How do you plan for your pet's wellbeing if it outlives you?

November 01, 2022

How do you plan for your pet's wellbeing if it outlives you? UNSW Law & Justice’s Professor Prue Vines said that pets could be “very tricky legally” when considering best practice in a will. Pets are ‘property’The basic issue, Professor Vines said, is that pets are considered property and not legal persons in inheritance law. “We aren’t, in other words, going to see a dog sitting on a golden throne surveying an estate,” Professor Vines said. And even though most don’t require a donation, it is a good thing to consider,” Professor Vines said.

How do you plan for your pet's wellbeing if it outlives you?

There are some key dos and do nots when it comes to taking care of a pet in your will, says a UNSW expert in inheritance law.

It’s something that happens to all of us. One day, we will die. And for some of us that could mean leaving behind a furry or scaly loved one.

But dying when you have a pet that outlives you can be a complex affair. 

According to the Law Society of New South Wales, 63 per cent of Australian households have a pet. And there are over 38 million pets across Australia.  

UNSW Law & Justice’s Professor Prue Vines said that pets could be “very tricky legally” when considering best practice in a will.

Pets are ‘property’

The basic issue, Professor Vines said, is that pets are considered property and not legal persons in inheritance law. This means that while people may think of their pets as family rather than property, the law doesn’t really make this distinction.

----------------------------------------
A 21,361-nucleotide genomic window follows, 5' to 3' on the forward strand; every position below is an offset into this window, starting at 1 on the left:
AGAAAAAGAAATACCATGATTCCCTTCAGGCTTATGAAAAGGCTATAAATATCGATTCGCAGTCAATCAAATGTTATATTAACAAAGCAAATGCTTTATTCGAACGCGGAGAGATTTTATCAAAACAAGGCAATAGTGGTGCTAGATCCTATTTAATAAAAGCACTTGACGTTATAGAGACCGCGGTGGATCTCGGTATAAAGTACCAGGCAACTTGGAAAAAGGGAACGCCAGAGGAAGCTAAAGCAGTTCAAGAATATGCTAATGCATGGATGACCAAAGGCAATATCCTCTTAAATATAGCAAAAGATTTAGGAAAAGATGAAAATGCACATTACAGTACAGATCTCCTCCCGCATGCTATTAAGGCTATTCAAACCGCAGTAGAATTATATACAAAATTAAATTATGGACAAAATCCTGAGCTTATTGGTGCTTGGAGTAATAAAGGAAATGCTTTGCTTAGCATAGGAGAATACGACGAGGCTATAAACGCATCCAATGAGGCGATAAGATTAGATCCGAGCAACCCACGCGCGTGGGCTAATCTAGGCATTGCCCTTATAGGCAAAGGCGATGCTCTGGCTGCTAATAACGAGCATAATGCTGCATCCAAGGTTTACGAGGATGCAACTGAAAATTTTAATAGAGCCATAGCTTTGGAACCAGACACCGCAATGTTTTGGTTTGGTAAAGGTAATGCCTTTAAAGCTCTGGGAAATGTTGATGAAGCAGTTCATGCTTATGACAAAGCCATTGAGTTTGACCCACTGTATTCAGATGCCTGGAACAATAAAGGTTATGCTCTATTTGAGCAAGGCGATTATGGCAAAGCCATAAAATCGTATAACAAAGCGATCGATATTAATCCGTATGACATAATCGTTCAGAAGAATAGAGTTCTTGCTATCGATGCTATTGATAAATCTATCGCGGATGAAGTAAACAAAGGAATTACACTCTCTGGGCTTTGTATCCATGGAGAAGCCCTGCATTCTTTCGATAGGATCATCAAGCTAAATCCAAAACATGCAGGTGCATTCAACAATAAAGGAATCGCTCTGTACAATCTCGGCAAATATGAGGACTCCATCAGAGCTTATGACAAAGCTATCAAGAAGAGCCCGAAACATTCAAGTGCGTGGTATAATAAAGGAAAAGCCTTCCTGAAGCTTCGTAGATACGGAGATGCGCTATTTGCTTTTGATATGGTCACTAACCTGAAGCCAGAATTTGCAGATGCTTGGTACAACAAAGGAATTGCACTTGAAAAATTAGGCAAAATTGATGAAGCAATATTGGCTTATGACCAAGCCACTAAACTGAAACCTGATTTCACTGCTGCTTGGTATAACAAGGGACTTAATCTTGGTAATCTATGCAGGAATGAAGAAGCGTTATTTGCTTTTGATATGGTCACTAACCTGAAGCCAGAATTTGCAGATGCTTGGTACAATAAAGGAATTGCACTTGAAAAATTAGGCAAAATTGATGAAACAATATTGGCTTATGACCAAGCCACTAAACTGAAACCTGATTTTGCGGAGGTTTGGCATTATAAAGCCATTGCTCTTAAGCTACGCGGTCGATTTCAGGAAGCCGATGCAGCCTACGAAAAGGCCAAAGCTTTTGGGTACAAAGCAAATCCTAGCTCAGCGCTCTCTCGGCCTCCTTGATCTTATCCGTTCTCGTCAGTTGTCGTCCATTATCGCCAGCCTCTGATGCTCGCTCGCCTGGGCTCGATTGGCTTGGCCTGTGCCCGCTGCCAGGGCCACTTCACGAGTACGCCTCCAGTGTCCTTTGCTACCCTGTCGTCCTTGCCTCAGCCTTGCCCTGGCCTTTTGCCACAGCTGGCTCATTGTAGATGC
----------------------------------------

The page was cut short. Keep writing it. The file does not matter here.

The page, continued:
A pet isn’t a legal person. Therefore, people can’t leave property to their pet – you can’t leave property to another element of property. Nor can a pet manage property.

“We aren’t, in other words, going to see a dog sitting on a golden throne surveying an estate,” Professor Vines said.

“So people try and get around this or navigate around this as best they can. They will put in their will that someone will inherit a financial benefit in return for looking after the pet. But even this has issues.”

Why are pets complex?

Some of those issues come down to a basic random factor – the trust that exists between the person writing the will, and the person who will look after that pet in return for the financial benefit. 

“The law can’t capture all potential outcomes or foresee all potential eventualities. Even if the pet’s owner puts a request in a will for someone to look after their pet without putting in a time limit, the caretaker could technically look after the pet for a couple of days and then have it put down,” Professor Vines said.

“Essentially, if you rely on another person to look after the pet, it is very difficult to enforce that after your death.”

Unfortunately, this can create scenarios where people could say in their will that they want their pet euthanised when they die. And according to Professor Vines, who studies wills, this does happen.

What are the best things you can do?

While the law can’t account for every eventuality and take into consideration the random human factor, Professor Vines said there were some things people could do to give their furry, fluffy or scaly friend the best chance in life after their owner’s death.

One simple measure could be leaving the animal to a charitable organisation to look after the pet, while also making a donation to that organisation to help pay to look after the animal.

“I’ve seen wills where someone may have left a donation, say, to the RSPCA and they have also left their pet to be looked after by that organisation. These are reputable organisations that have a good track record for looking after animals."

Professor Vines said this could be a good option for those with pets.

“You can get contact the organisation and leave a gift to them in your will and register your pet as part of the legacy program. And even though most don’t require a donation, it is a good thing to consider,” Professor Vines said. 

“And if you do go down the path of leaving a pet in the care of a friend in your will, make sure they’re trustworthy. A lot is riding on them,” she said.

The source of this news is from University of New South Wales

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